“Lay aside for a while the burden of self-improvement and instruction, simply to marvel and enjoy.”
That’s the wise counsel of English FM and author Steve Giddins, whose new 45-game anthology, “The Most Exciting Chess Games Ever” (New In Chess, 201 pages, $24.95), is a welcome break from a chess world that sometimes seems too much with us, whether it’s ugly cheating scandals and lawsuits or that nagging stack of endgame exercise books on minor piece endings with unbalanced pawn structures which we swear we will get around to soon. We “work at” our chess a little too much sometimes, and every so often it’s useful (and instructional, I might add) to be reminded of the great struggles and amazing moves that got us hooked on the game in the first place.
The book is simplicity itself: New In Chess magazine has long had a feature polling top players on their likes and dislikes, including “the most exciting chess game you ever saw.” The result: an intriguing mix of the ultrafamiliar (Anderssen-Kieseritzky 1851, Byrne-Fischer 1956, Topalov-Kasparov 1999) and some unexpected gems, including a far lesser-known Anderssen win over Rosanes in 1863, nominated by Dutch IM Willy Hendriks, and a 2020 game between silicon heavyweights Leela Zero and Stockfish, suggested American IM and Chess.com head honcho Danny Rensch.
None of the games are perfect — the modern engines guarantee that — but all reflect the glory of chess as we play it, with plot twists, sharp turns of fortune, and lightning shafts of brilliance that make us eager to get back to the board ourselves. I found the best of Giddins’ book to be the lesser-known offerings, including American IM John Donaldson’s pick: a wild slugfest between two lesser-known Russian masters at an obscure 1967 event, one that packs an amazing amount of drama into just 25 moves.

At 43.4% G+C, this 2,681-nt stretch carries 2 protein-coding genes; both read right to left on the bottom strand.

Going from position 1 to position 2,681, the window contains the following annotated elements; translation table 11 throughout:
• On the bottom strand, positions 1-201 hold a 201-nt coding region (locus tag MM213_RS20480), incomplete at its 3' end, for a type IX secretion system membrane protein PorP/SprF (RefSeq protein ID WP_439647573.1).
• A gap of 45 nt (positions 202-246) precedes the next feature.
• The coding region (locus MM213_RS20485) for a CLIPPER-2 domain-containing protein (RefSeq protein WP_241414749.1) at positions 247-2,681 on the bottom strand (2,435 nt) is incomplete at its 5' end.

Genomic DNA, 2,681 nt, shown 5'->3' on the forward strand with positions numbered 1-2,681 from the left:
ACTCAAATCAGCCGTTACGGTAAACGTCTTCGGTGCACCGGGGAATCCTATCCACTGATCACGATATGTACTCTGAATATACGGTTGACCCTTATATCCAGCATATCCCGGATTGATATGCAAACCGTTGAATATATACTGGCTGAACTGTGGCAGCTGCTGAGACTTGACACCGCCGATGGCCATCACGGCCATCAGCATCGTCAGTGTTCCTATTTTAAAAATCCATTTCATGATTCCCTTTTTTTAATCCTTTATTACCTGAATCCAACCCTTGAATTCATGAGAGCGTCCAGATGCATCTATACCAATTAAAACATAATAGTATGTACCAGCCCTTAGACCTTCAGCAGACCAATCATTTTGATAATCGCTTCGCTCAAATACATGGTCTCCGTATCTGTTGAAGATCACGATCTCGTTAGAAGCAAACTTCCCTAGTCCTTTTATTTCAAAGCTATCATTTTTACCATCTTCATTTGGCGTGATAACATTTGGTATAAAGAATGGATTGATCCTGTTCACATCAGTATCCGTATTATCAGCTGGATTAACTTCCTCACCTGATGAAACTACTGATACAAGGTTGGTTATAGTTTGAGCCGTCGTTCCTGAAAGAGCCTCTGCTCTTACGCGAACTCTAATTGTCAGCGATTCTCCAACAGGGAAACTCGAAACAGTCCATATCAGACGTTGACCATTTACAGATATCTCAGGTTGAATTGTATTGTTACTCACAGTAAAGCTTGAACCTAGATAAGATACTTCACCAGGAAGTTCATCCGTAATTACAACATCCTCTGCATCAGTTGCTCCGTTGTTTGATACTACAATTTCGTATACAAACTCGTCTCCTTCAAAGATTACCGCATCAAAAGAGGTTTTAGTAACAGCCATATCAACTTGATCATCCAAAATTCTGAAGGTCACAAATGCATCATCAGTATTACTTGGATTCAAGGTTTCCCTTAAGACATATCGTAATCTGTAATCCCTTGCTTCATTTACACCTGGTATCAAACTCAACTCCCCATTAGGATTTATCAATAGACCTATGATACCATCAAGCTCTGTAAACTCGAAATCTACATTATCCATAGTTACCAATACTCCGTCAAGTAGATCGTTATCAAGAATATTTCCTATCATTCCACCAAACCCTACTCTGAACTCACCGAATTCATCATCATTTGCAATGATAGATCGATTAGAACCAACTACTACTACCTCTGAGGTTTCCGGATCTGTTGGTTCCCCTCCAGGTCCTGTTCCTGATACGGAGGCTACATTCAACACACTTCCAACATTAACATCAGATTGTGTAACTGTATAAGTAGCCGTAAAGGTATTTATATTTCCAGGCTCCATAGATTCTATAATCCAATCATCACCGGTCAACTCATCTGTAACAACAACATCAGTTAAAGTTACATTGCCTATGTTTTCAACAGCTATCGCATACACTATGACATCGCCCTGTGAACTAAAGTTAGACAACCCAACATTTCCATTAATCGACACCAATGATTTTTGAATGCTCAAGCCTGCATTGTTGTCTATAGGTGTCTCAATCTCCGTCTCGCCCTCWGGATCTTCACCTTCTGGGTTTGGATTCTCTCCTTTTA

The opening was actually standard theory at the time in a venerable Two Knights Defense line, but Black goes astray with the premature 10. Ne5 Qd4? (both 10…Bd6 and 10…Bc5 are better) 11. f4 Bc5 12. Rf1! — White gives up the right to castle, but Black’s advanced pieces are about to be pushed back. The engines aren’t kind to either player, but that’s because both are presented with bewildering choices in an increasingly irrational position.
Thus: 13. c3 Nd5?! 14. Qa4! (giving the king an escape square from the coming Black queen check on h4, while pressuring Black’s minor pieces in major ways; bad was 14. b4? Qh4+ 15. g3 Qxh2 16. Qa4 Bh3 17. bxc5 Bxf1 18. Bxf1 Qxg3+ 19. Kd1 Qxf4, and Black is winning) 0-0 15. b4? (tempting but wrong; better was 15. Qxe4! f6 16. Bd3 fxe5 17. Qh7+ Kf7 18. fxe5+ Ke6 19. Qg6+ and the king hunt is on) Qh4+ 16. Kd1 Rd8!, with the cute threat of 17…Ne3 mate. White get his extra piece, but his king is driven to a3 and his queenside pieces are a massive jumble. As both sides search for the knockout blow, the win swings from player to player before a brilliant tactic decides the matter.
On 22. Rd1 Bc2! 23. Qxc2, 23…Qe7!, hitting the c-pawn, would have won at once, as 24. Ne3 Nc4+ 25. Ka4 Qb7+ mates. Instead, the tension gets to both combatants on 23…Nb3?? 24. Nc4?? (returning the favor; White holds the game together with 24. Nxc6!, with lines like 24…Nxa5 25. Bxa1 Qf8 26. Nxb8 Qxc5+ 27. Kb2 Rxb8+ 28. Qb3 Rxb3+ 29. axb3, with a rook and two minor pieces for the lost queen) Nxa1 25. Qxd2 (see diagram; now it’s just a draw on 25…Qe7?! 26. Nd6 Qc7 27. Ka4! Nb6+ 28. Kb4 Nd5+ 29. Ka4, but Black has better…) Qb6!!, and White resigned as mate’s on the way after 28. Nxb6 (Black’s threat is just 28…Qa6+ and wins; also falling short are both 28. cxb6 axb6+ 27. Na5 Rxa5 mate; and 26. Ka4 Qb5+ 27. Ka3 Qa6+ 28. Na5 Qax5 mate) axb6+ 27. Ba6 Rxa6 mate.